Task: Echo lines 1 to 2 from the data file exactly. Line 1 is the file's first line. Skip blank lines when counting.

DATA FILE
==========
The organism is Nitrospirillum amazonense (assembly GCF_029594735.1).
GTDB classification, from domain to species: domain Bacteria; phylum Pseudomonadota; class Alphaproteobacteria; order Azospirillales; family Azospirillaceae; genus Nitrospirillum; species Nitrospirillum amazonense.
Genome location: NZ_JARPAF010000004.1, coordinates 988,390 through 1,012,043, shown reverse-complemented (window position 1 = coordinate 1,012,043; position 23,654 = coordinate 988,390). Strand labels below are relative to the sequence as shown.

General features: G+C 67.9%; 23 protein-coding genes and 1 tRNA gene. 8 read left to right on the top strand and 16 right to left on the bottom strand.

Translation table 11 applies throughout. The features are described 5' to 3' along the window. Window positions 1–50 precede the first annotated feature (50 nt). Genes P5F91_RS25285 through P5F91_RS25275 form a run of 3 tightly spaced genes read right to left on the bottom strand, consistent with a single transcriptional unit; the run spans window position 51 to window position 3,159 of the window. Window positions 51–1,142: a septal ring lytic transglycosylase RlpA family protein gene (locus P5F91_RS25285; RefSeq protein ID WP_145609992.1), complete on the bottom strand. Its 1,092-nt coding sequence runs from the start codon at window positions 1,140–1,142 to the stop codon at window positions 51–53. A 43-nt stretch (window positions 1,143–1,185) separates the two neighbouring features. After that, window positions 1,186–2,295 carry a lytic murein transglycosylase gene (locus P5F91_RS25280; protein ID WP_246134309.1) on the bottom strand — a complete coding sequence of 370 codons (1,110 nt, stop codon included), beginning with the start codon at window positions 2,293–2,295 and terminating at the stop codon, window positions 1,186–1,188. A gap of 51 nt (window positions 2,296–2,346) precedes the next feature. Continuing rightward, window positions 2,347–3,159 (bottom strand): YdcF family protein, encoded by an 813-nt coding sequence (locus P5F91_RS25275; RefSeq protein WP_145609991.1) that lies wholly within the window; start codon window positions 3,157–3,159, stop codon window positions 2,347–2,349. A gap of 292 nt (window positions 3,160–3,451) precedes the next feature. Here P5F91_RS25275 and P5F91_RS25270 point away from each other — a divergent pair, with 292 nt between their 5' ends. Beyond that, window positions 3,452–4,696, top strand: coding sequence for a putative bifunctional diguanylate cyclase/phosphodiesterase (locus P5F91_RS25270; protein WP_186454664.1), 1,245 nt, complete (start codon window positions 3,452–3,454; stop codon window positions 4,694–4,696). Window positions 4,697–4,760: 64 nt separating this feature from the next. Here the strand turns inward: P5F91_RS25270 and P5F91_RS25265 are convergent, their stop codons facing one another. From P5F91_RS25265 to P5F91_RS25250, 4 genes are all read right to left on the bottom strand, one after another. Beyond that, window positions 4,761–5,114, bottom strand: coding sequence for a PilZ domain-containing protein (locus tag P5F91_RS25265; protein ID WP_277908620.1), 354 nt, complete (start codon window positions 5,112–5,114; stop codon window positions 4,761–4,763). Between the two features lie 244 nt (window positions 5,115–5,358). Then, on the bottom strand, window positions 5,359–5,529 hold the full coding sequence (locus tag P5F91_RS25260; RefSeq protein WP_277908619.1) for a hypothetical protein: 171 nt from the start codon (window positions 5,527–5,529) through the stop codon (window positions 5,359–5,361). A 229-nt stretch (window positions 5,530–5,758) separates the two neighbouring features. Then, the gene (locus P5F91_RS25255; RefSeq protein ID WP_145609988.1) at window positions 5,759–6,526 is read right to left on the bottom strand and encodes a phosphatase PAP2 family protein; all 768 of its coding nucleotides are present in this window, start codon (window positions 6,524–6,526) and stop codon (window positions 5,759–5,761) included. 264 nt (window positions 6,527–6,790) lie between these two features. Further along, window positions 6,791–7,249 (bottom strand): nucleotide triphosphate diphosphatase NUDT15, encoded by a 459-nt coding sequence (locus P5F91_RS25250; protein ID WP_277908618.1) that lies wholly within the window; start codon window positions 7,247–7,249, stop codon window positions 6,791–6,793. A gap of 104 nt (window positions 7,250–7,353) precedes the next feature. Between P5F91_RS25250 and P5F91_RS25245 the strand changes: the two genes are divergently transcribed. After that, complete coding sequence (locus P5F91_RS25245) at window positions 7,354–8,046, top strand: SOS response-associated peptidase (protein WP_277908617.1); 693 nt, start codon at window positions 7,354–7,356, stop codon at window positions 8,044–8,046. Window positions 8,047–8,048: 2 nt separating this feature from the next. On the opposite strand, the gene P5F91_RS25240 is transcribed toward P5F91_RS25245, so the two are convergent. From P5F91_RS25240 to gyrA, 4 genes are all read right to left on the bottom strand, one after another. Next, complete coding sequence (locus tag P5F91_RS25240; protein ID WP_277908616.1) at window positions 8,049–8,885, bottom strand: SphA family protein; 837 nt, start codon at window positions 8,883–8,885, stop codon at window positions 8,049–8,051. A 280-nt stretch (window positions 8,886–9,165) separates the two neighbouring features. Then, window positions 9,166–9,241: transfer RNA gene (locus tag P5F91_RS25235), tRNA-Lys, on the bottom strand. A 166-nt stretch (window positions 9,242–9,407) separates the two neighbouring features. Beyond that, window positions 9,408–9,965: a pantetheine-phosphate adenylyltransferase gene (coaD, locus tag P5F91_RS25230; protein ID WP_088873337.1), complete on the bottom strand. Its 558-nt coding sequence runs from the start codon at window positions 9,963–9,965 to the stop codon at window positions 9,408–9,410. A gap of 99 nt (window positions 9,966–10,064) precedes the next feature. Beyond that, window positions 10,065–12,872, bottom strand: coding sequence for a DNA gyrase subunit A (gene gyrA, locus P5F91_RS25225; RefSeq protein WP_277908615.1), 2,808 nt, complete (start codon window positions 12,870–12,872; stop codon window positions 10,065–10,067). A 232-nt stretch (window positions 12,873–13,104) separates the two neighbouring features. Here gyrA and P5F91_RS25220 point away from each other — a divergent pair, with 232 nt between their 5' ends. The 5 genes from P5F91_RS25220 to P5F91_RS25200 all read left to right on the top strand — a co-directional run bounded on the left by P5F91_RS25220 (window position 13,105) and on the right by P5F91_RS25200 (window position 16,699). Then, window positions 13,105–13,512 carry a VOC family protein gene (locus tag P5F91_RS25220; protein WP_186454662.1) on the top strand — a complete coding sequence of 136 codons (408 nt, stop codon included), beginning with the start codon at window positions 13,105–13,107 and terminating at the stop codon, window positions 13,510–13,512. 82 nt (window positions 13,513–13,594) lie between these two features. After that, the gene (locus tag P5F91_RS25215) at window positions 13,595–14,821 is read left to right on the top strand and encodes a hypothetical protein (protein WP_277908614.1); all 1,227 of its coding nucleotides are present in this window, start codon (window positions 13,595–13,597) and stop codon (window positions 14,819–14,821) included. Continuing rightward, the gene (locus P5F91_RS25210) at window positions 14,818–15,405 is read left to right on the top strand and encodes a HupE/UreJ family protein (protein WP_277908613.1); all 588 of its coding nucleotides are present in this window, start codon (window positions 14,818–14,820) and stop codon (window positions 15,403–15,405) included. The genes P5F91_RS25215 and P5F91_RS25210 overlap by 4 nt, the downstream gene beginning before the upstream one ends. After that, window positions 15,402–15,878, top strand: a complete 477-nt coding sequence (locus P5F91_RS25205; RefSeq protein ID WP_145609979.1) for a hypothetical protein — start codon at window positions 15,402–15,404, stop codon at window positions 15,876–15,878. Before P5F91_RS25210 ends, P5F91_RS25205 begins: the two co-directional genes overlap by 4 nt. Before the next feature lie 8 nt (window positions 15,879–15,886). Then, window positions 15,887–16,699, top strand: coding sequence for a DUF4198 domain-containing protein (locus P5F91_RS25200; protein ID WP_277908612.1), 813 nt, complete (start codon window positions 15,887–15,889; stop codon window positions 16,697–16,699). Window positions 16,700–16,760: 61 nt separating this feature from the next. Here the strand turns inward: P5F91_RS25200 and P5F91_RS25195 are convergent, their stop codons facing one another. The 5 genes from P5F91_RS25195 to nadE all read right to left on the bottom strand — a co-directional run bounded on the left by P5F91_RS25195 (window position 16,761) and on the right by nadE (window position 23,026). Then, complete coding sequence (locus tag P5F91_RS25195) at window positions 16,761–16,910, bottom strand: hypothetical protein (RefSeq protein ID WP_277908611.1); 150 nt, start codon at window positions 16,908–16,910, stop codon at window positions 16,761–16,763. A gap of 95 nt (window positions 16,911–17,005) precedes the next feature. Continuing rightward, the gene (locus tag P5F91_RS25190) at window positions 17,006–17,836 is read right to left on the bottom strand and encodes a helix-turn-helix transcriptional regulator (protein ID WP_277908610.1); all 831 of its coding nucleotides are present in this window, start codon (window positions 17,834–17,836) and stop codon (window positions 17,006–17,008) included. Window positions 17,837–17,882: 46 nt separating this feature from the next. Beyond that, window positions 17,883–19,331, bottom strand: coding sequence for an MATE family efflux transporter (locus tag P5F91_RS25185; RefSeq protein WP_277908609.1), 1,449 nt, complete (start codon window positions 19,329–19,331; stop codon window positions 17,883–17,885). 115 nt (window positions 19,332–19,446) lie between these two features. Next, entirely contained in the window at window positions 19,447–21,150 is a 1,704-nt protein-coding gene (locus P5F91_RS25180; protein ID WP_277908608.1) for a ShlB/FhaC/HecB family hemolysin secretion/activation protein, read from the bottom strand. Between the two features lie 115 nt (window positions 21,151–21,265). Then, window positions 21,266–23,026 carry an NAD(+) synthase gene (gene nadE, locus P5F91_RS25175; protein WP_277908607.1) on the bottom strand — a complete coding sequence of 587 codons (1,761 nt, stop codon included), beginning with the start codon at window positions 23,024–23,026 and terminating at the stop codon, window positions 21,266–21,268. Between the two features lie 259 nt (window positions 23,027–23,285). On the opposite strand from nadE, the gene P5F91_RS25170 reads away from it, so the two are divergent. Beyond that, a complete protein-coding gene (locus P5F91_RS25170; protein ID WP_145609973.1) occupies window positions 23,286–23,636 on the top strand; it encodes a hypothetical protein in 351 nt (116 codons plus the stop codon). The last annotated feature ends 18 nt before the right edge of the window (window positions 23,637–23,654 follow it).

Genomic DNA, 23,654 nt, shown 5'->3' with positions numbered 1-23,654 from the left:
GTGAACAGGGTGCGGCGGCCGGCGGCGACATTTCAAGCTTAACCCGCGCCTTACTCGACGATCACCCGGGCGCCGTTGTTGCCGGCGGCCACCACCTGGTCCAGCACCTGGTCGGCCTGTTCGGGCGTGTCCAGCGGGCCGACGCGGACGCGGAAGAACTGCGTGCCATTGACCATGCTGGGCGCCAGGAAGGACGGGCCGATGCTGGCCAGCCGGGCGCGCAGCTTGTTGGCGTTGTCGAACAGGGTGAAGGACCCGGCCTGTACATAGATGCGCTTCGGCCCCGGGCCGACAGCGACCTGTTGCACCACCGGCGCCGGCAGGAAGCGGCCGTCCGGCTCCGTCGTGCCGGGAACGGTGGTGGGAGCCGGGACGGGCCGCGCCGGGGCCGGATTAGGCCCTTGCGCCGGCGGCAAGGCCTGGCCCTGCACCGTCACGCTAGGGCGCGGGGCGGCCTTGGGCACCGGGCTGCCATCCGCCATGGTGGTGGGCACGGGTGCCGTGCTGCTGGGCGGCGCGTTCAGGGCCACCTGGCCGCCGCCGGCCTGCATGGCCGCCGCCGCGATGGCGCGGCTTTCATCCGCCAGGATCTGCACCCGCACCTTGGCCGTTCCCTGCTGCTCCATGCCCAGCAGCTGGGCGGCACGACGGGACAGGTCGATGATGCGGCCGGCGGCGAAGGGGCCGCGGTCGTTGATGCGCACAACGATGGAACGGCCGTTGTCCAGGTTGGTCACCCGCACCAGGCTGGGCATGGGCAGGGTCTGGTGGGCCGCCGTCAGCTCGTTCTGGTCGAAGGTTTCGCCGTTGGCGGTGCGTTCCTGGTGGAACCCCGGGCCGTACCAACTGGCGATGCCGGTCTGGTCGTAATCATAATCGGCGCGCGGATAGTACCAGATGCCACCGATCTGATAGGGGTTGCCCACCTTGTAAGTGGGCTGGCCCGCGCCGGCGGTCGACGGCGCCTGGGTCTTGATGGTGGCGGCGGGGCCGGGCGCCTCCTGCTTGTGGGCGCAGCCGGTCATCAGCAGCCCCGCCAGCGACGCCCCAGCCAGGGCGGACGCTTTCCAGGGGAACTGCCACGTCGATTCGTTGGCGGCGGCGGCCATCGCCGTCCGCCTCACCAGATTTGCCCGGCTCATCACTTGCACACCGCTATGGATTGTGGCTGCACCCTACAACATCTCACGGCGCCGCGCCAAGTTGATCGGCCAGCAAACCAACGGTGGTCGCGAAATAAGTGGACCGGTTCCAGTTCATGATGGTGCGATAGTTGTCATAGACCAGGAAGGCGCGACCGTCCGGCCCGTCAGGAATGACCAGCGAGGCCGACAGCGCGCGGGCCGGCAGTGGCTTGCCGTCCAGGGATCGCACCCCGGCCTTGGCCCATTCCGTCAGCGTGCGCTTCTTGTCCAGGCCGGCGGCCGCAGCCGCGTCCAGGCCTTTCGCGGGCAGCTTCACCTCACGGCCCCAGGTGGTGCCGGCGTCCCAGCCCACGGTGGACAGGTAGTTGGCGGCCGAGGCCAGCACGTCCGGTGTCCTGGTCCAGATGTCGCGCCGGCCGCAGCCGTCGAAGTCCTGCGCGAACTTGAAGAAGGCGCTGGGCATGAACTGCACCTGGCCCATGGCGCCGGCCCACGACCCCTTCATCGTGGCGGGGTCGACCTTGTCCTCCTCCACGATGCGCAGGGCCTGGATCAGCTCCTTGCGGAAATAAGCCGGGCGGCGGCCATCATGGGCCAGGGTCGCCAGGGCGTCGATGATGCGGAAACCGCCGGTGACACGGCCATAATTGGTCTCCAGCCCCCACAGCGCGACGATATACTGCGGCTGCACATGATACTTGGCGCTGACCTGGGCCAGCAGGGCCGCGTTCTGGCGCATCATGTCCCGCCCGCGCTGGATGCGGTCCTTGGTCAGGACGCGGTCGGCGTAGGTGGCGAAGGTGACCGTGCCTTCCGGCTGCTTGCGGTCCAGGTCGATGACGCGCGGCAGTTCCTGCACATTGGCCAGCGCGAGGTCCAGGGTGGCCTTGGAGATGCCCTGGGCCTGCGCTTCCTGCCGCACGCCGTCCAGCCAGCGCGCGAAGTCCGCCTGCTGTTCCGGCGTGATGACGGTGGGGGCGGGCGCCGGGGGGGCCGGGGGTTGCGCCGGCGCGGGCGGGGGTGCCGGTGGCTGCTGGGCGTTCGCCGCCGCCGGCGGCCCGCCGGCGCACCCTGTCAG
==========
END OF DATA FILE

The organism is Nitrospirillum amazonense (assembly GCF_029594735.1).
GTDB classification, from domain to species: domain Bacteria; phylum Pseudomonadota; class Alphaproteobacteria; order Azospirillales; family Azospirillaceae; genus Nitrospirillum; species Nitrospirillum amazonense.